correct me if i'm wrong, but doesn't satellite radio have zero provisions for a college radio-type outlet because its distributors are commercial entities? i'm suspicious of xm - it sounds fine in theory and it's doing a really good job at getting 'we're authentic' pr, but when push comes to shove, it's going to have to make money -- have we learned nothing from the signing of paw and girls against boys? -- and payola's a pretty convenient way to do that, as is catering to the lowest common denominator.

i don't think that radio can ever be 'the way it was' again in terms of free-floating formats. rock just isn't a dominant force (the 'diverse' playlists cited above seem to be pretty rockcentric, no?) and audiences are way splintered (note all the stations that pride themselves on not playing rap, which seems to thrill certain demographics). bean-counters are too interested in having people stay on one station long enough to hear the commercials, since they're what pays the bills. 'freeform' just doesn't cut that anymore.

also, am i the only person who finds the wussy acoustic singer-songwriter style that is so popular on public radio absolutely noxious? it's dentist's office music with lower-fi production (sometimes).
posted by maura at 3:07 PM on June 20, 2002

maura, it depends on which wussy acoustic singer-songwriters you're talking about, unless it's all of them. Just as in any genre, some I like and some I don't.
posted by ashbury at 7:18 PM on June 20, 2002


Don't you listen to college radio? I live in a nowheresville city, but we've got at least five college radio stations that play a mind-boggling variety of music, from classical to ethnic, folk, rockabilly, punk, garage, pop, polka, psychedelia, and just-the-sort-of-thing-you'd-expect-from-a-college radio station.

Put simply Faze, you're a damn lucky bastard.

There's no college radio station within a 200 mile radius of where I live. We used to have a couple of good local rock stations that played a fun and eclectic variety of music, but they have turned into massive piles of raging stinky commercial shit (and Howard Stern - Yay!) since 1995 or so.

Listen to radio? No thanks. That's why cassette tapes were invented.
posted by mark13 at 8:52 PM on June 20, 2002

If you're in the western suburbs of Chicago, you can listen to WONC 89.1 FM, out of North Central College in Naperville. (You can also listen to the station on their webpage. It plays a good mix of music, the DJs actually take - and play - requests, and it's commercial-free!
posted by SisterHavana at 9:51 PM on June 20, 2002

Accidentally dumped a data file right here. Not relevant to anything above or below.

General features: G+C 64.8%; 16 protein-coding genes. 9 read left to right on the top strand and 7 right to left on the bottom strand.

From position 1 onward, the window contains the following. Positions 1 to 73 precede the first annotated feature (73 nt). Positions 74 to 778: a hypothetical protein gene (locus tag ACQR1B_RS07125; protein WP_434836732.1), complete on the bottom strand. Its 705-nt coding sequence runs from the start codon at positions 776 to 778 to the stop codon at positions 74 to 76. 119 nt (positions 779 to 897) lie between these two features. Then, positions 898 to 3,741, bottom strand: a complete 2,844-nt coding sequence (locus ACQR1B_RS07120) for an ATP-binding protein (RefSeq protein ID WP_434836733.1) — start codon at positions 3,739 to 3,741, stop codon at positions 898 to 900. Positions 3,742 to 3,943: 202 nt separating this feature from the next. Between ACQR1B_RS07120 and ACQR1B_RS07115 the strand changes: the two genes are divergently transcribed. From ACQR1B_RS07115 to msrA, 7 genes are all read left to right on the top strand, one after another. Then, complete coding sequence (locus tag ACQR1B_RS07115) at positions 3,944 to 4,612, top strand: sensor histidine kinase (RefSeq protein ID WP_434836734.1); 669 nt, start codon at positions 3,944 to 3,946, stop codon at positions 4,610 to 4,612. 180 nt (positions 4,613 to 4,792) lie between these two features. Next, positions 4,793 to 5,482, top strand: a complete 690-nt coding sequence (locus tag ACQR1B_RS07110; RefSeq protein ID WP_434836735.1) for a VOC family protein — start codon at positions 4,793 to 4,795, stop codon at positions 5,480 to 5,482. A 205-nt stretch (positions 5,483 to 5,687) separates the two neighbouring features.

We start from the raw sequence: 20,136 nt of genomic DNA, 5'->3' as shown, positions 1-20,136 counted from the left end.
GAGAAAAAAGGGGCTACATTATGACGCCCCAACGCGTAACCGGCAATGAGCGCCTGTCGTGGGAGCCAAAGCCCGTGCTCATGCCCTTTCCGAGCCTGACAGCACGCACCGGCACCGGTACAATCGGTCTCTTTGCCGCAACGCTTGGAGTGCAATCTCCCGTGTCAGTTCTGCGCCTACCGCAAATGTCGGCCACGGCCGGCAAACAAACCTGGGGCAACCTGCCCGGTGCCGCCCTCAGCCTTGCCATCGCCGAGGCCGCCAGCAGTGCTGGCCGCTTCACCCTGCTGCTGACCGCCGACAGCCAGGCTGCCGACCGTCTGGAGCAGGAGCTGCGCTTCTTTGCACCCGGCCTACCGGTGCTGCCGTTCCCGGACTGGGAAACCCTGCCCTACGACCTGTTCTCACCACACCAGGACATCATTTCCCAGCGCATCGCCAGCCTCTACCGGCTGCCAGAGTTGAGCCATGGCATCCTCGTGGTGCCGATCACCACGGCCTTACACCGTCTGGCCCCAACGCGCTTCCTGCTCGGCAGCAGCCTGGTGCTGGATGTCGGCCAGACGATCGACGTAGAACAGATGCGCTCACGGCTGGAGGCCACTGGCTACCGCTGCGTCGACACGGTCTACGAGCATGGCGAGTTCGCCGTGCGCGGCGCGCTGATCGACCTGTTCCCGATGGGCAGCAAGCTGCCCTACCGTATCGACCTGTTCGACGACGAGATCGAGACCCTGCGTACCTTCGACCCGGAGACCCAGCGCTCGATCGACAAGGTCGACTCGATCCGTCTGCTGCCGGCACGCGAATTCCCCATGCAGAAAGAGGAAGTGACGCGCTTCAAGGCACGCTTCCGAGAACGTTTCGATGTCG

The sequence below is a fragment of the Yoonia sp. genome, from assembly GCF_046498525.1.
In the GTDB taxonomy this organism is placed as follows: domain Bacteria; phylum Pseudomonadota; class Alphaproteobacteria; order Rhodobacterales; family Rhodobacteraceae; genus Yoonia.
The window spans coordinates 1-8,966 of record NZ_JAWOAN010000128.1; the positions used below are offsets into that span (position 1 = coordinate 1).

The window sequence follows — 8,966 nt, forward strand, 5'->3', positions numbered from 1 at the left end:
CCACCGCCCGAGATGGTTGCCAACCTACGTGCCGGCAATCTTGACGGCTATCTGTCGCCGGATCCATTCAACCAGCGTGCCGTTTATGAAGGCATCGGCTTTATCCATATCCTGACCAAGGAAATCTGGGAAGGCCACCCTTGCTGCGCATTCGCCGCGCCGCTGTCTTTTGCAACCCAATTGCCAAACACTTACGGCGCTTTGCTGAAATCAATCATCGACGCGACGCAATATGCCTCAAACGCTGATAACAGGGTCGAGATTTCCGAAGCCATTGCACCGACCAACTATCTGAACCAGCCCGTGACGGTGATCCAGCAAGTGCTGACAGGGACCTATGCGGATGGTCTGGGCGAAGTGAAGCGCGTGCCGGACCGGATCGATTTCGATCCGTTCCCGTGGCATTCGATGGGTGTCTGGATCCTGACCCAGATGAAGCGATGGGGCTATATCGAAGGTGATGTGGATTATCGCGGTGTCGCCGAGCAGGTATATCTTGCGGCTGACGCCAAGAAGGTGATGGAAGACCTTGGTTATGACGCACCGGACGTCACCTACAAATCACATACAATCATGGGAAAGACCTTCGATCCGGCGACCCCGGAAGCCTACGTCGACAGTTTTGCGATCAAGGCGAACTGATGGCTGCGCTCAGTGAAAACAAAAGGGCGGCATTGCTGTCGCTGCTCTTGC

I can't stand commercial radio. That's why I listen to shortwave. Most mornings, I can get sing-sing from Papua New Guinea, cumbia from Colombia, or huaynos from Peru. Later in the morning, there's a great two hour program of world music from Radio Australia. Mid-afternoon, I listen to taarab from Radio Tanzania Zanzibar. An hour or so before sunset, lots of other stations from Africa start rolling in, and I get 1950s highlife from Ghana, or Afropop from Burkina Faso and Mali. As the sun starts to set, I can listen to filmi music from India. The Latin American stations are in all evening; Cuba broadcasts some of the best music in the world, commercial free. After midnight, the Africans start signing on again. I can hear Madagascar with their unique music for a half hour or so before the sun rises there, and I can follow the sun across Africa until I go to sleep to the sounds of guitars from Guinea.

Of course, not everyone is going to spend the kind of money on radios that I spent on mine, nor put in the kind of effort at erecting an antenna that can hear all this stuff clearly enough to enjoy it. But a lot of these stations are decently receivable on a portable radio costing $200-300.
posted by geneablogy at 10:23 PM on June 20, 2002

maura, it depends on which wussy acoustic singer-songwriters you're talking about, unless it's all of them

it's more of an ethos thing -- i have no problem with, say, ed harcourt, who got a fair amount of play on the most boring station in philadelphia -- but the fact that the particular genre of acoustic singer-songwriters is the pasture of 'serious' radio stations is troubling to me because it, too, squeezes out other types of music that i might like.

although i guess it does bring in the dollars at pledge drive time ...
posted by maura at 5:14 AM on June 21, 2002